ISSN ONLINE: 2558-815X
ISSN PRINT: 1584-9244
ISSN-L: 1584-9244

Hyponatremia in cancer patients: Much more than a common electrolytic disorder

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Hyponatremia is a common electrolytic disorder, frequently encountered in patients with malignant tumors. In oncology, most cases of hyponatremia are caused by the syndrome of inappropriate secretion of antidiuretic hormone (SIADH).
This syndrome occurs most frequently in small cell lung cancer. Most cases of hyponatremia develop in the presence of water excess relative to sodium, due to inability of the kidneys to excrete water. A small percentage of cases present hyponatremia secondary to excessive water intake. SIADH is a diagnosis of exclusion. The patients are clinically euvolemic, without edema or ascites.
The presence of hyponatremia in patients with malignant disease is associated with decreased survival, increased duration of hospitalization and higher intrahospital death rates. The treatment of hyponatremia depends on the severity of hyponatremia, the clinical manifestations and the extracellular volume status of the patient. The initial management of asymptomatic patients with euvolemic or hypervolemic hyponatremia consists in fluid restriction, in order to obtain a negative water balance.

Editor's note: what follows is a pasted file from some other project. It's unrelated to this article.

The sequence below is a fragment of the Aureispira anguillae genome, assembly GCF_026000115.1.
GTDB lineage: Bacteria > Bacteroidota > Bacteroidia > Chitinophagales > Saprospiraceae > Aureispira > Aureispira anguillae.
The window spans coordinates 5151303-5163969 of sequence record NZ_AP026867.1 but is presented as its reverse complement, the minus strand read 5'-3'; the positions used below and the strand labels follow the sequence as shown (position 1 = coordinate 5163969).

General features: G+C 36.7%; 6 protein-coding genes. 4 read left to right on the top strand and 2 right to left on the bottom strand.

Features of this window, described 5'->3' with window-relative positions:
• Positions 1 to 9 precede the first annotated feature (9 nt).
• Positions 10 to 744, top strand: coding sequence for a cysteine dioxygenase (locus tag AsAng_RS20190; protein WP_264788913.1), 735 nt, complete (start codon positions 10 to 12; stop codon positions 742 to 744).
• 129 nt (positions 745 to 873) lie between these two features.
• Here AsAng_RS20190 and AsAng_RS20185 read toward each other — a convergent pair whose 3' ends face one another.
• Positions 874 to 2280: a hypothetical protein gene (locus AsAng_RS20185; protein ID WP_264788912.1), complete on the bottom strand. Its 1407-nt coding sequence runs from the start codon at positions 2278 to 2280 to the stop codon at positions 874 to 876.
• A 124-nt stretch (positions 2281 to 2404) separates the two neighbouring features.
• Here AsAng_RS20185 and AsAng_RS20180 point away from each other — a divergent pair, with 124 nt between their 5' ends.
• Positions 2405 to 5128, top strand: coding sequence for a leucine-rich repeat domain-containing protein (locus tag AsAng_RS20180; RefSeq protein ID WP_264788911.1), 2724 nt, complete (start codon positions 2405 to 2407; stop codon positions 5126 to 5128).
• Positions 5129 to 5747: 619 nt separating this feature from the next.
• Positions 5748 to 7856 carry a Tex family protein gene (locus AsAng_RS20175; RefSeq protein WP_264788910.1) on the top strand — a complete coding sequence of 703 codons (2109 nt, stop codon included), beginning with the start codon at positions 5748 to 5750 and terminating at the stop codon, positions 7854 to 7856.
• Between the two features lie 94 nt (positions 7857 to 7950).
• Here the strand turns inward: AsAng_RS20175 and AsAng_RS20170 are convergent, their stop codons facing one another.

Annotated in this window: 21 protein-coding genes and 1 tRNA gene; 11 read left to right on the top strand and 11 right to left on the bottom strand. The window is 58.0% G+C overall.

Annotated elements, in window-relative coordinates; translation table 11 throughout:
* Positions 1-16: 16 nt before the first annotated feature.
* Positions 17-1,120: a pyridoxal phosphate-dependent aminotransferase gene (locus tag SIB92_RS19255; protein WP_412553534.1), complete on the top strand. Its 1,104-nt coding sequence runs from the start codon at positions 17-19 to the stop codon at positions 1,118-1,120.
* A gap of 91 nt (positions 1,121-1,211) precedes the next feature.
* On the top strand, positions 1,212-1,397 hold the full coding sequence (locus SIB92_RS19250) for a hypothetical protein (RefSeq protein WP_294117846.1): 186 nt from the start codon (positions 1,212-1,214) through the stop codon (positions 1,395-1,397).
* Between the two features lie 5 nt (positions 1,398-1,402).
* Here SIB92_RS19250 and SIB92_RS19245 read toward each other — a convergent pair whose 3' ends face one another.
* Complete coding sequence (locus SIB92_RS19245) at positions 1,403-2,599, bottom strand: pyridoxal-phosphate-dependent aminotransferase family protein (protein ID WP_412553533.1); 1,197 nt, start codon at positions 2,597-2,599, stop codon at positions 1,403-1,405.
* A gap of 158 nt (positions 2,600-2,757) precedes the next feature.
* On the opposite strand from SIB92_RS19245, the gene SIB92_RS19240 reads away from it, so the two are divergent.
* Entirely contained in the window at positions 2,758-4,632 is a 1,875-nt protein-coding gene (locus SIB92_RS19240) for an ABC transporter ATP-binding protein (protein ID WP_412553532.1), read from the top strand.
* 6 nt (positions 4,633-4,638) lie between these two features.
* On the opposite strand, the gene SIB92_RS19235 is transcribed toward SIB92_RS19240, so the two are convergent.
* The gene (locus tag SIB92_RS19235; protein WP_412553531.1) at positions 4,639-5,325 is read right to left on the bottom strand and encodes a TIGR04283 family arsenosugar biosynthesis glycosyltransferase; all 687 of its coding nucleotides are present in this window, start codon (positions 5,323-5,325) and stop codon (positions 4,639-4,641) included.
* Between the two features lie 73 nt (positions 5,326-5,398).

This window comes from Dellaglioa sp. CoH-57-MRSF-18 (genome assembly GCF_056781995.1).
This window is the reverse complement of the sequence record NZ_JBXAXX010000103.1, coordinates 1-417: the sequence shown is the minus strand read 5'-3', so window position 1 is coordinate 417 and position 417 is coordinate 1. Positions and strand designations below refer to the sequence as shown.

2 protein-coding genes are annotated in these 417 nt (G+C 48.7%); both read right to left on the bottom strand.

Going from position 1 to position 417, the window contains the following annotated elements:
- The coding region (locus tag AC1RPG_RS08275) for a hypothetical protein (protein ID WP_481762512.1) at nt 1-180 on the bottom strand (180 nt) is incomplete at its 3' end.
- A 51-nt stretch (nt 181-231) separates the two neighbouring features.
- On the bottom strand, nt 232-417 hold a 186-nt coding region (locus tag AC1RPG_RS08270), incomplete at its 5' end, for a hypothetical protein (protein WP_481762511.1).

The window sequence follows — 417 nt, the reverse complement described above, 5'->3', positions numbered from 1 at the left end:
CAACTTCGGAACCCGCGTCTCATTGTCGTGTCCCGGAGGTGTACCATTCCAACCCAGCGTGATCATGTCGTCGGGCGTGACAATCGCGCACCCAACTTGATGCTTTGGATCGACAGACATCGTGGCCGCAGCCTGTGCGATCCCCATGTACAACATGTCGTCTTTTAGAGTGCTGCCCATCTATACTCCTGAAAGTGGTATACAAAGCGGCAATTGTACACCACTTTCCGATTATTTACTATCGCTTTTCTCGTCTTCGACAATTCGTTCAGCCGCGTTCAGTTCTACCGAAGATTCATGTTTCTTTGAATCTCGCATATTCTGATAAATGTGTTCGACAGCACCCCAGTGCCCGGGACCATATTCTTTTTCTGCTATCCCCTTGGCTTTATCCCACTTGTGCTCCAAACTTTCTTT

The correction of hyponatremia in symptomatic patients with SIADH is obtained with hypertonic saline solution. A new class of drugs for the treatment of hyponatremia is represented by vasopressin antagonists.

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